Monday, 16 September 2013

Cardinal Pell's priorities for Mr Abbott

Cardinal Pell has put out a piece on priorities for the new Government .

He suggests five: achieving genuine progress in Indigenous affairs; reducing the number of abortions from the current 90,000 or so (though he acknowledges neither party looks like doing anything on this front); maintaining the commitment to increased disability support; keeping the national debt low; and maintaining the middle class.

Interesting priorities, both for what is included, and what is missing (no mention of the ACBC's standard list of things such as refugees!).

Few Catholics would quarrel with the first three.

But debt?  It is true that national debt levels in many other countries such as the US are spectacular cases of irresponsibility.  But Australia's debt is very low indeed by world standards (and in absolute terms), and at the moment at least simply reflects the need to spend on infrastructure to support our rapidly growing population.  The real challenge in this area is to do something about the tax base given the coming pressures from an ageing population.  But hard to see this Government confronting this issue.

And as for the middle class, again Australia has been 'lucky' - or rather is still enjoying the benefits of the Hawke/Keating years focus on sharing productivity gains rather than letting them all go to capital as has happened in the US.  But the Howard era saw  income inequality start to widen again, and now the top ten percent are rapidly leaving the rest of us behind.  Hard to see the current Coalition Government, with its commitment to policies such as maternity Leave for the rich to turn that around.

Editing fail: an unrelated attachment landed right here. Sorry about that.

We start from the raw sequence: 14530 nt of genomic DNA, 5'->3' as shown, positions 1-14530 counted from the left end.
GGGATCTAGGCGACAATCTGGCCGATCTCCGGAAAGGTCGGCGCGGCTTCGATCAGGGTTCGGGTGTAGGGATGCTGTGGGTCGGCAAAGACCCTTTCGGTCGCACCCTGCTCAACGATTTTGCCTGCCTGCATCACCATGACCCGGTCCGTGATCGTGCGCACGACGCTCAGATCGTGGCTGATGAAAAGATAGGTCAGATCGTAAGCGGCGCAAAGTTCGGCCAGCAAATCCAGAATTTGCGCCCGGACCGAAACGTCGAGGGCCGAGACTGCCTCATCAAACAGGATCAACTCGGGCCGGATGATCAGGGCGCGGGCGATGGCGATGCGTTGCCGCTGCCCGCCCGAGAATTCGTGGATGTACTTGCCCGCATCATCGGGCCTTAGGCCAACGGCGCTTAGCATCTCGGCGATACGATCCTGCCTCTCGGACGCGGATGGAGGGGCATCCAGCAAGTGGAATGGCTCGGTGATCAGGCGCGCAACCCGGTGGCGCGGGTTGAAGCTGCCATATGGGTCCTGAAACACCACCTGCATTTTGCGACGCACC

Nick S said...

I think that any level is debt is more concerning that it immediately would seem in that if we are struggling to balance the budget now, how much more so will we in ten, twenty or thirty years when we have a much larger elderly population relative to our nation's tax base.

Given our rapidly aging population with the baby boomer generation just hitting retirement age things have the potential to get a lot worse. If we want to have any hope of keeping our nation's finances within sane levels in the future we have to act now or we could well end up in the same situation that much of Southern Europe is now.

Pius said...

Surely any bishop who, while deploring Australia's shockingly high abortion rate (worse on a per capita basis than America's), refuses to excommunicate pro-abort politicians, need only look in the mirror for an explanation of why he simply is not trusted?

Kate Edwards said...

Nick - There is a big difference between debt to finance infrastructure and debt to finance ongoing service delivery. The ageing population will create some infrastructure needs - in health care and aged homes. But the main impact is on ongoing services, and that requires action to fix the revenue base or finding other ways of financing them.

By contrast building roads etc to areas being developed for mining, NBN etc are intended to boost economic growth and should pay for themselves - its like buying a house vs buying food. For our food budget, we do't want to get into debt; but at least in principle we are prepared to pay off a house over many years.

Anonymous said...

Another example of the Cardinal's clumsy meddling in Public Affairs and selective application of the Church's teaching.

And this is the man whom Pope Francis is relying on to help him reform the Church?

God save us.